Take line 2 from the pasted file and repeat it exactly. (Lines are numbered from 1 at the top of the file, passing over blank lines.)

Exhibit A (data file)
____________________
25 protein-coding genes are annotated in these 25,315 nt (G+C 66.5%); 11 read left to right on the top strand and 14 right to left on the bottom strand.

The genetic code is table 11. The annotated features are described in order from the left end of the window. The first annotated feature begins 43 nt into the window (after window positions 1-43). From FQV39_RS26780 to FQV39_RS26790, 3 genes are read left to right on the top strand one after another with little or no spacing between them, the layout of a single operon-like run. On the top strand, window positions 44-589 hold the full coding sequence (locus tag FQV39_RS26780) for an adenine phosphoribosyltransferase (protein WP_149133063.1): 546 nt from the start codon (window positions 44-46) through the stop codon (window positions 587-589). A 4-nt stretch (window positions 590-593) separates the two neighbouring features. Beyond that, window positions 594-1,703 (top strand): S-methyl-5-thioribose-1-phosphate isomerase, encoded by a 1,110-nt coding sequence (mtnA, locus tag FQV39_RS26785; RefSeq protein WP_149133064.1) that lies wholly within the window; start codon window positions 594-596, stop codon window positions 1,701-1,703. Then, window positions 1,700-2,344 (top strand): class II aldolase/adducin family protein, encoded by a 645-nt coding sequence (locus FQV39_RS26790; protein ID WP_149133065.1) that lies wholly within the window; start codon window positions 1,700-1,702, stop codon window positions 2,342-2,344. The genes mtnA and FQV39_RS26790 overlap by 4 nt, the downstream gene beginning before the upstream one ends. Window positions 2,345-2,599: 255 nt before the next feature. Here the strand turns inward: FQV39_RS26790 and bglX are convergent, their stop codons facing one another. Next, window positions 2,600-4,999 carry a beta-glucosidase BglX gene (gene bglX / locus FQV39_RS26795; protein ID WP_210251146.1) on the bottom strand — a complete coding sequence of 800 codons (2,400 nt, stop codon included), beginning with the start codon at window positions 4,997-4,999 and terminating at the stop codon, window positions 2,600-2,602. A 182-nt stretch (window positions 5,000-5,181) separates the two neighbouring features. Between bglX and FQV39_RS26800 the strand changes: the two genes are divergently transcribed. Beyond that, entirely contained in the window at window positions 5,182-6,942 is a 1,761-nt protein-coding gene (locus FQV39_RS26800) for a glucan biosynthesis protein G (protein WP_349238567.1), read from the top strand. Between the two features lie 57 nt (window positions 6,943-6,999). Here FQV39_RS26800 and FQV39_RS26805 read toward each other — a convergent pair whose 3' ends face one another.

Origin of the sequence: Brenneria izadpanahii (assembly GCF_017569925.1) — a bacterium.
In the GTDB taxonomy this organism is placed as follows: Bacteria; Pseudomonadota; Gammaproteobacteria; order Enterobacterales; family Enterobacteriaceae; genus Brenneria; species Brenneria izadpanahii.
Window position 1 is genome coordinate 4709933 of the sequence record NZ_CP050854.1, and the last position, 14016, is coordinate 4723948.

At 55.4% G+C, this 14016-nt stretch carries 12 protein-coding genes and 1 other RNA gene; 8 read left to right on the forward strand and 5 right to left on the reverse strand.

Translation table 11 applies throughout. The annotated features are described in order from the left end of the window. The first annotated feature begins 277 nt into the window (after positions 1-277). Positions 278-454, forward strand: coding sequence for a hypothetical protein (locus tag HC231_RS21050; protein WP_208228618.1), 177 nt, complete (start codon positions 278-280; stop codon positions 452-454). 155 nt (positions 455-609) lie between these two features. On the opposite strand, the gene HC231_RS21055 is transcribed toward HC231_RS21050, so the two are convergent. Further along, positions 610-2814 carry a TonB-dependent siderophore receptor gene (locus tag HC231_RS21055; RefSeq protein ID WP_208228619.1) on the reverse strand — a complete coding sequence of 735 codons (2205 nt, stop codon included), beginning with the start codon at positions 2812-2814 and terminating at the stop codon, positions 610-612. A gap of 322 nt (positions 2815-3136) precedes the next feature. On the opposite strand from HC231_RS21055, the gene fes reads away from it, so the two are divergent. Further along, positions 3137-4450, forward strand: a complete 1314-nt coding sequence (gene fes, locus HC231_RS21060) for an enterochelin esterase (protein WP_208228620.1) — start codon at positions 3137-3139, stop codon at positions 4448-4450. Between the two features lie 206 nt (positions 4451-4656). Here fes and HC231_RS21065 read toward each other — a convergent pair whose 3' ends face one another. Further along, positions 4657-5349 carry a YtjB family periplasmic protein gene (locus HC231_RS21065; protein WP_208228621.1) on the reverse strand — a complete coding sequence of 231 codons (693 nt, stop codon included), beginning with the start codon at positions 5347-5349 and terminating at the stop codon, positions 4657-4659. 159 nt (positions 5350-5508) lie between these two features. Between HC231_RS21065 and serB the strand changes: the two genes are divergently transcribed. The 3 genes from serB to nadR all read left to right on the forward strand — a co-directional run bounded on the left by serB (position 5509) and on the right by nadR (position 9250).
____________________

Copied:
The genetic code is table 11. The annotated features are described in order from the left end of the window. The first annotated feature begins 43 nt into the window (after window positions 1-43). From FQV39_RS26780 to FQV39_RS26790, 3 genes are read left to right on the top strand one after another with little or no spacing between them, the layout of a single operon-like run. On the top strand, window positions 44-589 hold the full coding sequence (locus tag FQV39_RS26780) for an adenine phosphoribosyltransferase (protein WP_149133063.1): 546 nt from the start codon (window positions 44-46) through the stop codon (window positions 587-589). A 4-nt stretch (window positions 590-593) separates the two neighbouring features. Beyond that, window positions 594-1,703 (top strand): S-methyl-5-thioribose-1-phosphate isomerase, encoded by a 1,110-nt coding sequence (mtnA, locus tag FQV39_RS26785; RefSeq protein WP_149133064.1) that lies wholly within the window; start codon window positions 594-596, stop codon window positions 1,701-1,703. Then, window positions 1,700-2,344 (top strand): class II aldolase/adducin family protein, encoded by a 645-nt coding sequence (locus FQV39_RS26790; protein ID WP_149133065.1) that lies wholly within the window; start codon window positions 1,700-1,702, stop codon window positions 2,342-2,344. The genes mtnA and FQV39_RS26790 overlap by 4 nt, the downstream gene beginning before the upstream one ends. Window positions 2,345-2,599: 255 nt before the next feature. Here the strand turns inward: FQV39_RS26790 and bglX are convergent, their stop codons facing one another. Next, window positions 2,600-4,999 carry a beta-glucosidase BglX gene (gene bglX / locus FQV39_RS26795; protein ID WP_210251146.1) on the bottom strand — a complete coding sequence of 800 codons (2,400 nt, stop codon included), beginning with the start codon at window positions 4,997-4,999 and terminating at the stop codon, window positions 2,600-2,602. A 182-nt stretch (window positions 5,000-5,181) separates the two neighbouring features. Between bglX and FQV39_RS26800 the strand changes: the two genes are divergently transcribed. Beyond that, entirely contained in the window at window positions 5,182-6,942 is a 1,761-nt protein-coding gene (locus FQV39_RS26800) for a glucan biosynthesis protein G (protein WP_349238567.1), read from the top strand. Between the two features lie 57 nt (window positions 6,943-6,999). Here FQV39_RS26800 and FQV39_RS26805 read toward each other — a convergent pair whose 3' ends face one another.